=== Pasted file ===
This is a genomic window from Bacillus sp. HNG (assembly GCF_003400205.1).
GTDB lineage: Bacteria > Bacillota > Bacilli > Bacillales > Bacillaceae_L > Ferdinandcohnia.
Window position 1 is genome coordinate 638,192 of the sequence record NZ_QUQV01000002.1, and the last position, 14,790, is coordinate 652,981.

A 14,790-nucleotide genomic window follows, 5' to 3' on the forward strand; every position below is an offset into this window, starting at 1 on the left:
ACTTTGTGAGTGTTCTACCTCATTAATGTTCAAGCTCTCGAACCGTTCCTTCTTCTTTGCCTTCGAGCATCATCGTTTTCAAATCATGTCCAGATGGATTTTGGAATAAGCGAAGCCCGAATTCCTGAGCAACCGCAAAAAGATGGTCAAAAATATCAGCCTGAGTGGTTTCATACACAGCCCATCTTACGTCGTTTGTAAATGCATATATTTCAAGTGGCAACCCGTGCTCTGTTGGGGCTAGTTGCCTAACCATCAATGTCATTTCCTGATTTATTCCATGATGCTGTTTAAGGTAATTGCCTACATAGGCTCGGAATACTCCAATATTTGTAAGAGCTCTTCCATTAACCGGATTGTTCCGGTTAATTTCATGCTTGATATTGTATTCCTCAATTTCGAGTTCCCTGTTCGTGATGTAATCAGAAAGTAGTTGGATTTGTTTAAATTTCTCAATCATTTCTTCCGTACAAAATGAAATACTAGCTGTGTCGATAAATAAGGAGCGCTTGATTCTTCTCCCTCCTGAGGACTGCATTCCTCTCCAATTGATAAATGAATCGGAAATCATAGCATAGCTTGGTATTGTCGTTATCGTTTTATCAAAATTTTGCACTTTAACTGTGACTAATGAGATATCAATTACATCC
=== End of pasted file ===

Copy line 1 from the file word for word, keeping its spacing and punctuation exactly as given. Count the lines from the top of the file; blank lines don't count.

This is a genomic window from Bacillus sp. HNG (assembly GCF_003400205.1).